Eligible households must be able to verify at least one of the members is literally homeless. Additional qualifications may include verification that the member suffers from mental health disabilities, alcohol and/or drug addition or a combination of disorders. Clark County’s Continuum of Care identifies vulnerable homeless individuals in the community for the highest priority need for permanent supportive housing and support services.


In support of these clients, CSNW manages 3 permanent supportive housing programs, 1 transitional supportive housing program and a short-term rental assistance program for individuals and families in transition:

  • The Way Home Too, The Way Home III and Family Housing Northwest HUD are permanent supportive housing programs funded by the Department of Housing and Urban Development. They serve chronically homeless, disabled individuals who are considered highly vulnerable.
  • The CHEC program provides short-termed tenant-based rent assistance to individuals exiting systems-of-care into homelessness.
  • Family Housing Northwest provides intensive supportive housing services to families who have high needs resulting from multiple episodes of homelessness and very low or no incomes. The family housing program is funded by Washington Families Fund and housing vouchers provided by Vancouver Housing Authority.


CSNW’s housing participates in Clark County’s Coordinated Entry system. All program referrals come to the Housing Department through the Housing Solutions Center of the Council for the Homeless.CSNW owns and operates a tri-plex and a four-plex in Clark County that serve as quality permanent affordable housing opportunities for vulnerable renters. CSNW also master leases a property to Share for operation of the HEN program which assists homeless individuals with disabilities.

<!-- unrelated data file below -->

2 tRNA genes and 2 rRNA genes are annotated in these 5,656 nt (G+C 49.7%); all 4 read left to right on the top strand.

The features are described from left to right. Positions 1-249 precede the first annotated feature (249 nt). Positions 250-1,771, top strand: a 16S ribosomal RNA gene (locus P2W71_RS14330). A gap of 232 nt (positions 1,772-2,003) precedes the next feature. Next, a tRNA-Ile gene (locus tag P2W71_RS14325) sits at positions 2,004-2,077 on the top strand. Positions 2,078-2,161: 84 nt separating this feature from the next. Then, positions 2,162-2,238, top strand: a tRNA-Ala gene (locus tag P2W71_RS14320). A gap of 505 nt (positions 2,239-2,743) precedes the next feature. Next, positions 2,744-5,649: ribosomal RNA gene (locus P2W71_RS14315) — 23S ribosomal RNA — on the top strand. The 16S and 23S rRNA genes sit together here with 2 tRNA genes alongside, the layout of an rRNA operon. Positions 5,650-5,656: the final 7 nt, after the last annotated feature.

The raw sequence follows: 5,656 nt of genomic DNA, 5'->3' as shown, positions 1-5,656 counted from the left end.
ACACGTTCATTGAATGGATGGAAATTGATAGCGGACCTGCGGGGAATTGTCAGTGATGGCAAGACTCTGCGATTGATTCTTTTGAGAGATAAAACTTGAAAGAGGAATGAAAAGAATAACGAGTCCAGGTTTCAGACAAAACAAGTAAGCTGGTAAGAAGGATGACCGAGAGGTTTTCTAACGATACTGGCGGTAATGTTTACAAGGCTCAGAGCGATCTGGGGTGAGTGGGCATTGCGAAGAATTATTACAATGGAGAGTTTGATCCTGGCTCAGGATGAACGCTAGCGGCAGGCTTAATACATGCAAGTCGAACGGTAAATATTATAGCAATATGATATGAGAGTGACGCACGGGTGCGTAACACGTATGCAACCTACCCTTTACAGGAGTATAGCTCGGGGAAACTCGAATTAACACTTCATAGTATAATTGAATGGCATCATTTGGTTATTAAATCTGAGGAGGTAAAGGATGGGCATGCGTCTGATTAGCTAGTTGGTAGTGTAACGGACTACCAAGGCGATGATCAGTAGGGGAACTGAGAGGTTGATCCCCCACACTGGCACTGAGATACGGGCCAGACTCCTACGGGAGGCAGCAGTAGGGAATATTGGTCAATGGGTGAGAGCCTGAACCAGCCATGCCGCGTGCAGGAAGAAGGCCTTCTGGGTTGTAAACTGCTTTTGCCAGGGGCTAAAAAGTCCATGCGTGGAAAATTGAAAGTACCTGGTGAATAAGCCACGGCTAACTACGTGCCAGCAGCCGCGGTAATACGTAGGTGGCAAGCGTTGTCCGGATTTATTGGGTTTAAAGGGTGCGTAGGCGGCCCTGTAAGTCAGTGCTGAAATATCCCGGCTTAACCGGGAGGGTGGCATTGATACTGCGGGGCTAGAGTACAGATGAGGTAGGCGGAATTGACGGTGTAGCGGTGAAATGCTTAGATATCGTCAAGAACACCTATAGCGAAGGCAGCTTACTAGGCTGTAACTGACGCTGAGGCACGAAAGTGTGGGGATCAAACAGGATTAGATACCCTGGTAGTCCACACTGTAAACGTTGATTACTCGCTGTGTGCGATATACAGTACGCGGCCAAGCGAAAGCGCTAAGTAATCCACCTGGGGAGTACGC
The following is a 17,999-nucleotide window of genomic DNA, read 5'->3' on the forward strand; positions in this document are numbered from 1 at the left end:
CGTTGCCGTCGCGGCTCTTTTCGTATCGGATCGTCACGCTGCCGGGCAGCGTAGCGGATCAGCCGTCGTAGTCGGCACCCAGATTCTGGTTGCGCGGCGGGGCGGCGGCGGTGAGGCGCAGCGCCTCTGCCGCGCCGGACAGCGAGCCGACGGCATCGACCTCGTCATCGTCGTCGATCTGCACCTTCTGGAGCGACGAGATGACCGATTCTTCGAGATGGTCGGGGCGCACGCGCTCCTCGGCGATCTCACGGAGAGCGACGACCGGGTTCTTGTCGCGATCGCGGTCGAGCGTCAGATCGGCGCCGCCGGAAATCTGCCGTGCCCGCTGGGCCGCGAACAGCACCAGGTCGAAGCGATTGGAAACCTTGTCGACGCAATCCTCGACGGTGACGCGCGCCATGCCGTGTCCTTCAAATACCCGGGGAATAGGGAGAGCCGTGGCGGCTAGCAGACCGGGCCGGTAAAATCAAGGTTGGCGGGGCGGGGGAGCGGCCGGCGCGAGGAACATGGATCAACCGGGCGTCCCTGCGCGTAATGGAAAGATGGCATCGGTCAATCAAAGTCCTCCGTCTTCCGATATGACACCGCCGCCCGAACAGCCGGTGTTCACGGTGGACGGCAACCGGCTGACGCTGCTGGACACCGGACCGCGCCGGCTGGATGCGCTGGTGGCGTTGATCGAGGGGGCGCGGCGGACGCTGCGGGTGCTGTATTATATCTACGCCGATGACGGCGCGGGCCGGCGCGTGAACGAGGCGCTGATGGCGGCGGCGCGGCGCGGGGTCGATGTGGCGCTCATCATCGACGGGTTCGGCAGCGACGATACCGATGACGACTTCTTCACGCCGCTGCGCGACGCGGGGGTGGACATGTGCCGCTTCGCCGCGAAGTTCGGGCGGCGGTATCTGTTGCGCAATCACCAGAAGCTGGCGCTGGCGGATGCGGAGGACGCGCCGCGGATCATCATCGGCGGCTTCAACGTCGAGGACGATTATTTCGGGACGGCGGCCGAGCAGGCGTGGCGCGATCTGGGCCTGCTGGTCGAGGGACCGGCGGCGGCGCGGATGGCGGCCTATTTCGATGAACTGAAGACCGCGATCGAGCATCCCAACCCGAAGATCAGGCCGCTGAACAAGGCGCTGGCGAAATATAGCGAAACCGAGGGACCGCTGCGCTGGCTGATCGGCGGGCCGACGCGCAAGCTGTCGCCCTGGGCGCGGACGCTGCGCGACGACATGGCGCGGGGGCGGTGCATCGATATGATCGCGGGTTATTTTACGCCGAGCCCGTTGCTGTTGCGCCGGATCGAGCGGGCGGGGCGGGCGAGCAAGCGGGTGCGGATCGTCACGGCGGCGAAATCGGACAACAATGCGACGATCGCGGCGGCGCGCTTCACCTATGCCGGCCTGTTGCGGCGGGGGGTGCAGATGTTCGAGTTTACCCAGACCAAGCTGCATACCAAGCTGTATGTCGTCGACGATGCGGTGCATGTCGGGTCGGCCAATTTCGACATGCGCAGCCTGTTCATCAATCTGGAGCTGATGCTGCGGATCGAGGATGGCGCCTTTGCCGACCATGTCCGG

Community Services Northwest (CSNW) has been providing housing support services since 2002, and made supportive housing a component of its core mission in 2008. We recognize that stable housing is a fundamental component of the recovery of individuals and families experiencing mental health disorders and addictions. The ever-increasing momentum of government, corporate and philanthropic investment in supportive housing has been bolstered by research documenting its effectiveness. To date, these studies indicate:

  • Positive impacts on health: A decrease of more than 50% in tenants’ emergency room visits and hospital inpatient days; a decrease of more than 80% in tenants’ uses of emergency detoxification services; and an increase in the use of preventive health care services.
  • Positive impacts on employment: An increase of 50% in earned income; an increase of 40% in the rate of participant employment when employment services are provided in supportive housing; and a significant decrease of $1,448 per tenant in dependence on entitlements each year.
  • Positive impacts on treating mental illness. At least a third of those people living in streets and shelters have a severe and persistent mental illness. Supportive housing has proven to be a popular and effective approach for many mentally ill people, as it affords both independence and as-needed support.
  • Positive impacts on reducing or ending substance use. Once people with histories of substance use achieve sobriety, their living situations are often a factor in their ability to stay clean and sober.

Supportive housing services begin by creating an environment of stability and end in long-term self-sufficiency. Affordable housing, combined with support services, provides special-needs populations with essential tools for building the skills to end cycles of homelessness and instability. Participants have individually-designed goal plans and opportunities to engage in a broad range of support services. Services include access to mental health and addictions treatment, medical healthcare, tenant education, budgeting, childcare, supported employment and education.